Pain Concern
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What does my MRI impression tell you?

Impression seems so right yet so wrong

The doc says a little bit of arthritis

Im in agony all the time

any one have a different opinion ?

Im 36 years old _ my infuries occured in 2000

MRI SPINE CERVICAL WO CONTRAST 72141, Jan 28, 2014 08:32:30 AM

MRI of the cervical spine: 1/20/2014.

History: Headaches. Hemicranial continua. Bilateral neck pain. Left

upper extremity radiculopathy.

Technique: MRI of the cervical spine.

Comparison: Radiographs dated 10/4/2008.


C2-C3: Normal.

C3-C4: Normal.

C4-C5: Slight bulge and spurring at most slightly flattens the thecal

sac. This is eccentric to the right. The right ventral surface of the

spinal cord is touched and it may be minimally posteriorly displaced

although is not flattened. The neuroforamen are patent.

C5-C6: There is moderate loss of disc height and disc signal. There is

a disc bulge and spurring. Overall there is at least moderate and

possibly severe narrowing of the right neuroforamen with at least

moderate narrowing of the left neuroforamen. The central canal is

only mild to moderately effaced.

C6-C7: There is disc disease with spurring and a bulge eccentric to

the left with possibly a left paracentral protrusion. These changes

plus facet hypertrophy are causing no more than moderate central canal

and left neuroforaminal narrowing. The left ventral surface of the

spinal cord is touched and is displaced without definitely being


C7-T1: Essentially normal. There is no acute bony abnormality. There

is at most mild straightening of the normal cervical lordosis. The

spinal cord is in normal position, signal and caliber. No definite

posterior fossa or paraspinal abnormality is appreciated.


Fairly mild multilevel spondylosis as better described above. The

overall greatest mass effect is likely upon the right C5-C6

neuroforamen which have at least moderately narrowed. However, given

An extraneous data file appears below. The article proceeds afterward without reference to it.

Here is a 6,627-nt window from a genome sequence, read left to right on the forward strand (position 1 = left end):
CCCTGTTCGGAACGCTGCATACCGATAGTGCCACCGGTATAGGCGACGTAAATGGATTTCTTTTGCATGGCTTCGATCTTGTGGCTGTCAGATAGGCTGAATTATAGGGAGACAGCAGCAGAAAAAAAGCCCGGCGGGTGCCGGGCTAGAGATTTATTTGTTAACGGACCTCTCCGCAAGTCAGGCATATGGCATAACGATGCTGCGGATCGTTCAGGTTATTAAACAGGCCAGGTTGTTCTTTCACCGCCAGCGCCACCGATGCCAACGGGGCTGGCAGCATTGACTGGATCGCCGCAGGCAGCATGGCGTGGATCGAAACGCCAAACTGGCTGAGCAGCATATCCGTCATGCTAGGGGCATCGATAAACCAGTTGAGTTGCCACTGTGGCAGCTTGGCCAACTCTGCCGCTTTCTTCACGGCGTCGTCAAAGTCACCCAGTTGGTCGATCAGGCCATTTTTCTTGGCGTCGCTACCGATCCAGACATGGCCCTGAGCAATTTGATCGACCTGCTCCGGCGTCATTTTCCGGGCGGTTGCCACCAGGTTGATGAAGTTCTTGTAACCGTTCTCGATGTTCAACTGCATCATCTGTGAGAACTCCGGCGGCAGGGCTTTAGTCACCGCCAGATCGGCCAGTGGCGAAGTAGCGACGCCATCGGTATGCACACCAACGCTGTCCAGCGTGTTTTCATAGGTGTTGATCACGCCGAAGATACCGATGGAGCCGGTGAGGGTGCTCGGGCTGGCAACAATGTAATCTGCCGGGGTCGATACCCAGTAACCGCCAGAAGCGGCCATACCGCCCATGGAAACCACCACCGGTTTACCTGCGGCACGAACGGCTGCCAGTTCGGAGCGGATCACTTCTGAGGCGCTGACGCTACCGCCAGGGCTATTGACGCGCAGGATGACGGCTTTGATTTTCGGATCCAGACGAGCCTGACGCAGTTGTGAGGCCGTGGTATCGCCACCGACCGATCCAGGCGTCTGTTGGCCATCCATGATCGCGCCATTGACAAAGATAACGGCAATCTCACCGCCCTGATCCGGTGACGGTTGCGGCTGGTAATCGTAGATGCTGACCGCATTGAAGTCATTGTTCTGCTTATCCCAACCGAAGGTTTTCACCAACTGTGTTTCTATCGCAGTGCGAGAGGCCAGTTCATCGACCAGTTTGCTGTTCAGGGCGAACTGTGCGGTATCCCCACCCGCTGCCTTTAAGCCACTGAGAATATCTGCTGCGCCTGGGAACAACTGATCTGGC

the left-sided symptomatology, the greatest left-sided mass effect is

likely at C6-C7 where there is spurring and a bulge in the left which

is causing at least moderate narrowing of the left neuroforamen. Given

these findings, the main correlation would likely would be the left C7


4 Replies

From what I can understand your C4/5 disc is out of place and is pressing on and moving your spinal column nerves out of place.

C5/6 disc has lost some height and the spinal column is narrower here. This disc is touching the nerve column but has not moved it out of place.

Both have slight abnormal bone formation.

The impression is gobbldeegook and diffgicult to understand but here goes.

He is saying that there is a bit of spondylodis (abnormal curve of the spine - very common, though usually at shoulder level).

The right C5/6 foramen is slighly narrowed.

Your symptons are on the left, the C6/7 is probably causing it because there is a spur (like a bony wart) and disc bulging causing the neuroforamen to narrow.

In simple language a couple of discs are bulging and touching the nerves, and you have an abnormal boney growth on one of the vertebrae. Worse on the left. There is also abnormal curving of the spine (which may be a result of all this happening).

I have the same problems but in my lower spine. I got them manipulated back into place by a chiro. Absolute agony during the treatment process but worth it long term, as he treated my whole body. I then explored other alternative therapies too to keep my body mobile.

Hope this helps.


Who interpreted the scan results with you? Your gp?


There can be gross under estimation of cause and effect when interpreting scans. Often, they are only looking at damage that can be surgically corrected and anything else is below consideration. My spine problems started in my thirties and kept being off handed until everything fell apart at once. Have you had DDD suggested ad a complication of the trauma? Also, no one has mentioned the effects of inflammation around the spinal column and nerve roots. Also, arthritis aggravates bone/scar areas so prevention is essential.

Personally I would be extremely hesitant to accept surgery as there will always be additional effects buyt zanna suggestions good _ as are my drugs :-)


If you are considering surgery, read up on here about other peoples surgery experiences. It's not always the perfect solution. And ask the surgeon about the success/failure ratio, and why they failed and how that relates to you. Then ask what happens after failure. This is what you need to know, not that Mr Smith was unable to walk but can now play tennis while riding a bike.

Having worked in the NHS, I believe surgery should always be the last resort unless you have something life threatening.

Also look at what other contries are doing for your condition. It may be that their specialists are more advanced, or their procedures have significantly less failure rates. Or they may have different solutions that work.


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